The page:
Elegiac Reaction (2021)

Earlier this year I recorded a collection of spacious, minimalist piano pieces that became the album The Witnessing Of Paint In Its Drying Moments.  I was using these pieces to help me process a surge of deep grief and loss at the time.  I have no theoretical understanding of classical music composition (nor am I a ‘piano player’), but I do have years of subjective understanding – the heard and the felt. I was reaching for sounds in the piano that evoked memories of music by composers such as Eric Satie, because of the profoundly beautiful  melancholy and yearning I have felt in their music.

Grief can be a profound process, and not only the province of death. Any parent who has been deliberately estranged from, pushed away or alienated from their child, knows the grief of losing precious moments of love with their child, made more acute by knowing they are still alive.  There is the grief of aging, the loss of youth’s potential, of the life that cannot be relived, of the many millions of moments lost to time.  And when my most significant relationships tremble under strain and threaten to completely collapse into Unbeing, I feel the grief of their potential absence with such a force that I collapse myself.  When life assaults in this way, I need to find a creative translation for the sensations I experience – I won’t demean the process by calling it ‘therapy’ – in order to hold firm through the shuddering, screaming accelerations of my nervous system and somehow restabilise out the other side.

This album, Elegiac Reaction, is the result of one such recent process. It consists of five ‘elegies’ – instrumental pieces with a sombre and reflective mood (how unlike me..), created over a four-day period of intense internal chaos, in response to the upheaval and potential loss of a very significant relationship.

Musically, these works combine elements of classical minimalism with loops and ambient electronic textures. In various ways they are each meditative pieces, reaching for beauty within darkness and upheaval. My entry point for this collection was the extended Elegy II, which puts me to mind of Brian Eno’s beautiful piano ambience circa Music For Airports, though I didn’t intend that effect at the time.  I was barely functioning amidst my internal turbulence, and needed long spaces, gentle notes, soothing textures and a sense of harmony.  Through this I wanted to communicate my enduring love, to find beauty beyond conflict.

Most of these pieces are carried by piano, and the incidental resonances created by layers of electronically-sustained notes, which in places form the illusion of voices, suggesting a choral wash.  This effect is particularly evident in the opening piece, Elegy I, which also has a more orchestral and dramatic presence.  I was reminded of a Requiem Mass, the sombre tones reflecting a passage through pain wherein each breath, each step, is taken with reverence and a sense of sacrament – a Will toward Love, despite the darkness.

The mood of the Requiem is touched on again in Elegy III, with an underlying chant-like drone.  A pulsating choir effect punctuates this ominous intonation, following a creeping, hesitant orchestral melody. As with Elegy I, I was later reminded of many stirringly dark yet exultant moments in Ennio Morricone’s powerful soundtrack for The Mission (and I’m not in any way suggesting my work is in that calibre – I am an appreciator, is all).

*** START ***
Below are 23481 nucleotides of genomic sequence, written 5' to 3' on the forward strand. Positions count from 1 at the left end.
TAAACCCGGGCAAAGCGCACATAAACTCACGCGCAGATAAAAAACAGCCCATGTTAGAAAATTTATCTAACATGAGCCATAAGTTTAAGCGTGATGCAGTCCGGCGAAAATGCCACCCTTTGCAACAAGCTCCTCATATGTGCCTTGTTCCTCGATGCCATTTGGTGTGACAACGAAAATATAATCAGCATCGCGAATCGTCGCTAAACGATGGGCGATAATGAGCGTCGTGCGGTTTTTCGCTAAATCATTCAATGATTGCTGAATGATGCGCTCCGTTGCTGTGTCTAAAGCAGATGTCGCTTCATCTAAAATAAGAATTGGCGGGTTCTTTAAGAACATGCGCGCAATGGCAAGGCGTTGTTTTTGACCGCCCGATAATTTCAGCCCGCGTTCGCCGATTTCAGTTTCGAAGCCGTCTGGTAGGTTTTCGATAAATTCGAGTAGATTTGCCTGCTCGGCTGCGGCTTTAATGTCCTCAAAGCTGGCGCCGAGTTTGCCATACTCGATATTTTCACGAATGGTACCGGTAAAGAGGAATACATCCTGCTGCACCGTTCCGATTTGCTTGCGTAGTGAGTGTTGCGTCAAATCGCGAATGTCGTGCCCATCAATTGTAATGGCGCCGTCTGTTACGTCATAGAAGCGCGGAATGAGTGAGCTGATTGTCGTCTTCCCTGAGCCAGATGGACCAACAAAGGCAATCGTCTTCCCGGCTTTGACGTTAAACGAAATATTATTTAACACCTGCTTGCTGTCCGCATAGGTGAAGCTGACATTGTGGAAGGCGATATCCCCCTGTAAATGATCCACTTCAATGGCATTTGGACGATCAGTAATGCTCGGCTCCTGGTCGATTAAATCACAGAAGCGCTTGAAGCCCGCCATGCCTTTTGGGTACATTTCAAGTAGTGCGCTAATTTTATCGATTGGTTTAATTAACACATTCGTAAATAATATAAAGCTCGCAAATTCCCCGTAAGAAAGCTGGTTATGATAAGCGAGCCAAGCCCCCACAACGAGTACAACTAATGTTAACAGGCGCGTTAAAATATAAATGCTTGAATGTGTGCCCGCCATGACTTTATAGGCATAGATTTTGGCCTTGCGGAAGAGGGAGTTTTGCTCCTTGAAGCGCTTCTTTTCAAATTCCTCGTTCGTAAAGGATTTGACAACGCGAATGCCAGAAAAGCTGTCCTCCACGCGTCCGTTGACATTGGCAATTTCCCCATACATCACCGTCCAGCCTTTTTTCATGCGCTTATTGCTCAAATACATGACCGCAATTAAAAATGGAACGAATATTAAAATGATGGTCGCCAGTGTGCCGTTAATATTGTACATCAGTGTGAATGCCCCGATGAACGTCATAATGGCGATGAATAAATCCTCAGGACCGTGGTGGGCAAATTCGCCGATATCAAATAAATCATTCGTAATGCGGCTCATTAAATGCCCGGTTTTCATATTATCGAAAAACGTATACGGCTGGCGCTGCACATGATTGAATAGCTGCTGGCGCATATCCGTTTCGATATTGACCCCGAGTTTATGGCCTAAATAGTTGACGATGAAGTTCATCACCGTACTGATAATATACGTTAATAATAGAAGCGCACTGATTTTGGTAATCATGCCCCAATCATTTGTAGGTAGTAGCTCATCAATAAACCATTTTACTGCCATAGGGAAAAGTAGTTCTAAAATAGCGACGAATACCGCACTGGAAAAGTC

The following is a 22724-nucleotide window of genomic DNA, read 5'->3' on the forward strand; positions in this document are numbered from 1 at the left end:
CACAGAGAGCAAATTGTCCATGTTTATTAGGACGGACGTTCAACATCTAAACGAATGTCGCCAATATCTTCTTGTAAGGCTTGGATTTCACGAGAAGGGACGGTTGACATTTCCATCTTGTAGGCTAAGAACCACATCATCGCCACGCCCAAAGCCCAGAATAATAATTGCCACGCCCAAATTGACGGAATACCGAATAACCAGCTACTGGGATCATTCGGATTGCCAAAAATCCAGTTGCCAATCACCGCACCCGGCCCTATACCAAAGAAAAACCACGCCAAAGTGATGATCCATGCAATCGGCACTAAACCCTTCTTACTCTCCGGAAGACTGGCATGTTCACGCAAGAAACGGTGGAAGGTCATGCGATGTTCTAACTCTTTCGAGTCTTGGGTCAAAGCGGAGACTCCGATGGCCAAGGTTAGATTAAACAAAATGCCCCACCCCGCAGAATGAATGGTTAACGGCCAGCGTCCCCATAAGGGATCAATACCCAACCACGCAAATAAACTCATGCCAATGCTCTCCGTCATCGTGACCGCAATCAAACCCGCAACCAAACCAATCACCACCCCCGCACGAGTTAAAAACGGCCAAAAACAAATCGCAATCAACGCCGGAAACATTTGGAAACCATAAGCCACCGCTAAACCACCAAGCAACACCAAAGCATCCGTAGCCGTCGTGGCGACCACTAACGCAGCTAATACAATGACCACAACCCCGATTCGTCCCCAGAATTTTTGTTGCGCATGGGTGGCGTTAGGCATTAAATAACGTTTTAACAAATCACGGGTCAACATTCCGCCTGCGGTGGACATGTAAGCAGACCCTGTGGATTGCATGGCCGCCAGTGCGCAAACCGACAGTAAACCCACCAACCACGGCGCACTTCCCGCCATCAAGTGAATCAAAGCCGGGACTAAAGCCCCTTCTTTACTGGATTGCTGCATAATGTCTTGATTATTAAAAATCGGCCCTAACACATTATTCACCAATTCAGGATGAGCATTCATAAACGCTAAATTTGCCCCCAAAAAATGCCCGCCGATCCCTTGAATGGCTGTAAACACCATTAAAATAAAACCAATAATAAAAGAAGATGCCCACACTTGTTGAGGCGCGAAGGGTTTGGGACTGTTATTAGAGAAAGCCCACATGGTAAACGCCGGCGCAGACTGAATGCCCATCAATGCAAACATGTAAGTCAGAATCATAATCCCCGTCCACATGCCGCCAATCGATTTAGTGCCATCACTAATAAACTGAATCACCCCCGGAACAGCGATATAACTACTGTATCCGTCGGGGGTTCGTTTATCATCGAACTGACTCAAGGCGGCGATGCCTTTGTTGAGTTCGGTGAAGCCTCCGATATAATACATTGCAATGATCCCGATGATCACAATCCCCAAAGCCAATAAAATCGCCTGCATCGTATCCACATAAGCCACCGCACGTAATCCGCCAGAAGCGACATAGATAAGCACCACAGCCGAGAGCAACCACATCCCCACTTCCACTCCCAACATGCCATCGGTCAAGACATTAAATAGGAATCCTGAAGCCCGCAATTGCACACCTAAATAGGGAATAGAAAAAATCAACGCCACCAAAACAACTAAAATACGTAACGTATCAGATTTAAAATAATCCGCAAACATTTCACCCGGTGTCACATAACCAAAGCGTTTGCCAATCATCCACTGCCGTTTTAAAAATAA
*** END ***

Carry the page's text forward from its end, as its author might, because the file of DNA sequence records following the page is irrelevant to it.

Elegy IV is very much an ambient exploration, with particular focus on the drone that provides the body.  As with Elegy II, this piece is reaching for beauty and soothing. By multitracking the drone and tweaking its fluctuations, many subtle ‘voices’ emerge in an ever-shifting, almost imperceptible array of harmonies and overtones – none of which were played as notes, just a naturally occurring phenomenon of layering the same track over itself.  I have actually experienced a similar phenomenon with African percussion, when I used to lead community drumming groups – sometimes we would sit on a rhythm (djembes and dundun) for a half-hour or so, deep in trance, and I would hear a ‘choir’ of ‘angelic voices’ resonating above us.  More remarkable still were the times other members confirmed hearing the same thing.  Sound works in mysterious ways..

I was unsure whether to include the final track, Elegy V, in this collection.  It was the last piece I created, by which stage I had moved through the worst of my chaos and my nervous system had found relative stability.  I was more motivated by creative curiosity and experimentation with sounds, but I feel it still fits the album’s mood and texture – after all, I wasn’t aiming to create any one style of music.  When I enter into these processes of creative transmutation through upheaval, there is generally a shape to them, a head / body / tail, an onset / immersion / tapering, so I try to respond authentically as each phase of its life is occurring.  In a way, this piece is fitting in that it has a quality of uncertainty about it; when Heidi and I have these upheavals in our relationship, and feel the damage, there is always a tentative uncertainty afterwards between us both.

Once again, as much for the beauty and significance of the image itself, as for the reiteration of my Will toward Enduring Lovingness with Heidi, I chose one of her photos for the album’s cover – a swurling flame, ethereal, diffused, yet charged with life, holy fire, dragonfire, alchemical fire.

As this album extends on some similar musical and personal themes, it makes an appropriate companion piece to The Witnessing Of Paint In Its Drying Moments.